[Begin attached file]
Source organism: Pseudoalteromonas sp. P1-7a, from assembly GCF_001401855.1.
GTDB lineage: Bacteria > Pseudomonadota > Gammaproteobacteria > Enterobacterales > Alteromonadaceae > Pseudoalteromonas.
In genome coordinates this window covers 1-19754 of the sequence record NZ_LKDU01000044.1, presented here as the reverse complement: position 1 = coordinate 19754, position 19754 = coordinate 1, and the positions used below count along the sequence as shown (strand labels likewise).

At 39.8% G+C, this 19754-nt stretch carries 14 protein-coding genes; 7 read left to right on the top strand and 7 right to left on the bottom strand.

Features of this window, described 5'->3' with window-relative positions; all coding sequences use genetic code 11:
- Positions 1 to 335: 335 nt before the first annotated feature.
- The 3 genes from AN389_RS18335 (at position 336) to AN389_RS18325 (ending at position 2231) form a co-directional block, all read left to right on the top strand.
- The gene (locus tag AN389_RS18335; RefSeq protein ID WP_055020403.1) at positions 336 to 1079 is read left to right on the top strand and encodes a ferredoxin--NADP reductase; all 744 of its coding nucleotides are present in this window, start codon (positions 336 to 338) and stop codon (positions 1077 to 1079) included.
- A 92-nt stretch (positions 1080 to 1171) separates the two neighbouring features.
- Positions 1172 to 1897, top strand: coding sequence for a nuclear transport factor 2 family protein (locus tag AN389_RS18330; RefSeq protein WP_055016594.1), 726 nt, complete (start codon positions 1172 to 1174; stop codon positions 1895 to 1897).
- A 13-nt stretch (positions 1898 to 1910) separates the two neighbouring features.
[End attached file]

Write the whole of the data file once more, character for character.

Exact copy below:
Source organism: Pseudoalteromonas sp. P1-7a, from assembly GCF_001401855.1.
GTDB lineage: Bacteria > Pseudomonadota > Gammaproteobacteria > Enterobacterales > Alteromonadaceae > Pseudoalteromonas.
In genome coordinates this window covers 1-19754 of the sequence record NZ_LKDU01000044.1, presented here as the reverse complement: position 1 = coordinate 19754, position 19754 = coordinate 1, and the positions used below count along the sequence as shown (strand labels likewise).

At 39.8% G+C, this 19754-nt stretch carries 14 protein-coding genes; 7 read left to right on the top strand and 7 right to left on the bottom strand.

Features of this window, described 5'->3' with window-relative positions; all coding sequences use genetic code 11:
- Positions 1 to 335: 335 nt before the first annotated feature.
- The 3 genes from AN389_RS18335 (at position 336) to AN389_RS18325 (ending at position 2231) form a co-directional block, all read left to right on the top strand.
- The gene (locus tag AN389_RS18335; RefSeq protein ID WP_055020403.1) at positions 336 to 1079 is read left to right on the top strand and encodes a ferredoxin--NADP reductase; all 744 of its coding nucleotides are present in this window, start codon (positions 336 to 338) and stop codon (positions 1077 to 1079) included.
- A 92-nt stretch (positions 1080 to 1171) separates the two neighbouring features.
- Positions 1172 to 1897, top strand: coding sequence for a nuclear transport factor 2 family protein (locus tag AN389_RS18330; RefSeq protein WP_055016594.1), 726 nt, complete (start codon positions 1172 to 1174; stop codon positions 1895 to 1897).
- A 13-nt stretch (positions 1898 to 1910) separates the two neighbouring features.